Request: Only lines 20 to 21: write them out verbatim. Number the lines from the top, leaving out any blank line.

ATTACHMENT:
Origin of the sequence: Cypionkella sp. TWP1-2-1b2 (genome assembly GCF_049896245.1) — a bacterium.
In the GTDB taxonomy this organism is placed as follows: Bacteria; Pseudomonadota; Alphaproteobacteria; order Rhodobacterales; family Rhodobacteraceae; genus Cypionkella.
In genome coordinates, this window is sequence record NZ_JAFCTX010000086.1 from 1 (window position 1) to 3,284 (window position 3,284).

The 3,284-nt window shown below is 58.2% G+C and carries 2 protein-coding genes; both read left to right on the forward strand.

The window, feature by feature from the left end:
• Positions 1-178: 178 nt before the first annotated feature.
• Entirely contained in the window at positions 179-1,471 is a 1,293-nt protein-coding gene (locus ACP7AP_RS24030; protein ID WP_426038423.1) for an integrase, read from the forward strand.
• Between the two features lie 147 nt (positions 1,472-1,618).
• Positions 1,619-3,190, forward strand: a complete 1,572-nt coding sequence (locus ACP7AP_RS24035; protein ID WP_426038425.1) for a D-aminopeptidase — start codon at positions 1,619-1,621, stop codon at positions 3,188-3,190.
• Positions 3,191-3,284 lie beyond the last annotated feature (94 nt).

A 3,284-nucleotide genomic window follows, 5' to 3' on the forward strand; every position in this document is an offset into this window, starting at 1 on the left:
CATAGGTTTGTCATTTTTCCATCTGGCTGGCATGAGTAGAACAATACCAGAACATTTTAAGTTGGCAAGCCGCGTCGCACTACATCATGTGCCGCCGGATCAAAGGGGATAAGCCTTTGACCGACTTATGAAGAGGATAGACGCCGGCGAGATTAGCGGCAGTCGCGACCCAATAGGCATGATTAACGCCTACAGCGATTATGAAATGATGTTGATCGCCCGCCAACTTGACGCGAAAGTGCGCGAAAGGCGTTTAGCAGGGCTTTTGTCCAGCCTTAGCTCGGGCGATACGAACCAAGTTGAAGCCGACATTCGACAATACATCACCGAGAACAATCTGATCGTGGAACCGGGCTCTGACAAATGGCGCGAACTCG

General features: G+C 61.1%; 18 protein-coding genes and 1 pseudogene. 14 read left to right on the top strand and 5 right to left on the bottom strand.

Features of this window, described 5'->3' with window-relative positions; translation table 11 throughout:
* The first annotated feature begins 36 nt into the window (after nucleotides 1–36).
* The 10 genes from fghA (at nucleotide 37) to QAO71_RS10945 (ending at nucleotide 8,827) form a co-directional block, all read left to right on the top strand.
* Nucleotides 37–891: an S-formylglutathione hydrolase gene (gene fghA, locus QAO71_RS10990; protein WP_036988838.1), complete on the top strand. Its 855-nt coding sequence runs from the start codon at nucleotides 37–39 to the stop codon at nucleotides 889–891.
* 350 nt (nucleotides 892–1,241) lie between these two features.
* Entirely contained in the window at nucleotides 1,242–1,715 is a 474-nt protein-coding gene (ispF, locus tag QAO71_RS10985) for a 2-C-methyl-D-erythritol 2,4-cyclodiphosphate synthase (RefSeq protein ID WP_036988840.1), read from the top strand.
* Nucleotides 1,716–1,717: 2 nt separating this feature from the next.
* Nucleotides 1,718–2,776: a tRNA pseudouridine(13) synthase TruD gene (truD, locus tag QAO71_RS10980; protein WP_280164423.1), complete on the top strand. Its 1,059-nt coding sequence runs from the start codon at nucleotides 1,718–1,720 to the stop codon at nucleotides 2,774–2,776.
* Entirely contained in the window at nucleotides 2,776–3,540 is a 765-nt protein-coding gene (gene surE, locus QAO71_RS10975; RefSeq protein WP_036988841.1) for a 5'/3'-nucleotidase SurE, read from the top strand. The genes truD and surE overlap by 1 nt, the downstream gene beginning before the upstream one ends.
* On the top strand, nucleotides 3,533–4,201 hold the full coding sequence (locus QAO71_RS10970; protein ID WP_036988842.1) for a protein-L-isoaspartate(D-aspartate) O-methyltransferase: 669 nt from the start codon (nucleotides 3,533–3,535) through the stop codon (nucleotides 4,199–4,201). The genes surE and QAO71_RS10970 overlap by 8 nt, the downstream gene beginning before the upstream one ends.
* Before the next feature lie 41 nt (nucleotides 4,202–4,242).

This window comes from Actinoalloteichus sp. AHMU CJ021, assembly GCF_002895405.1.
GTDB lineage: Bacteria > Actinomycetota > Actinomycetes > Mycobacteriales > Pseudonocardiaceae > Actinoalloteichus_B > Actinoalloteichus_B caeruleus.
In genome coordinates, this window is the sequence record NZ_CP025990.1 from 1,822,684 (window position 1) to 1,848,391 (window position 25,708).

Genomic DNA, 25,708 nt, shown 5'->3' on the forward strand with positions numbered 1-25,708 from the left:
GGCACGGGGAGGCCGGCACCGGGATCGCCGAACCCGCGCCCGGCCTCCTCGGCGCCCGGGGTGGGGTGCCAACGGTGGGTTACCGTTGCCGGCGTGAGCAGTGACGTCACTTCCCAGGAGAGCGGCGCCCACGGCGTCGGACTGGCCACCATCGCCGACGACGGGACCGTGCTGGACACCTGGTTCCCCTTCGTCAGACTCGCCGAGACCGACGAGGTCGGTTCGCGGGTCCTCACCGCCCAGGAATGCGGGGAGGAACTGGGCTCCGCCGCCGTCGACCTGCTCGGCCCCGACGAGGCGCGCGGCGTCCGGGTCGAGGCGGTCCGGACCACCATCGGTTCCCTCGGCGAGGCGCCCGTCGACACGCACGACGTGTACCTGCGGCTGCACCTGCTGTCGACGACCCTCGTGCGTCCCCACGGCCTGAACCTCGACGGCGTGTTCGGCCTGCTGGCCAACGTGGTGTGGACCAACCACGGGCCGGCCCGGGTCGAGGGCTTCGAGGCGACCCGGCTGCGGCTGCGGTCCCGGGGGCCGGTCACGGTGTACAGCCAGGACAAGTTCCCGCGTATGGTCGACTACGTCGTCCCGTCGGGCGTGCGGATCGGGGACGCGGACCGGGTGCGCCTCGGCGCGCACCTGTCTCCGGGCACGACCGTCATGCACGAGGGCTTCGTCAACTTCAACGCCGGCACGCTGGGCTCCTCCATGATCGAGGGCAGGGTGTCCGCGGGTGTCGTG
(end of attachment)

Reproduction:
* Nucleotides 1,716–1,717: 2 nt separating this feature from the next.
* Nucleotides 1,718–2,776: a tRNA pseudouridine(13) synthase TruD gene (truD, locus tag QAO71_RS10980; protein WP_280164423.1), complete on the top strand. Its 1,059-nt coding sequence runs from the start codon at nucleotides 1,718–1,720 to the stop codon at nucleotides 2,774–2,776.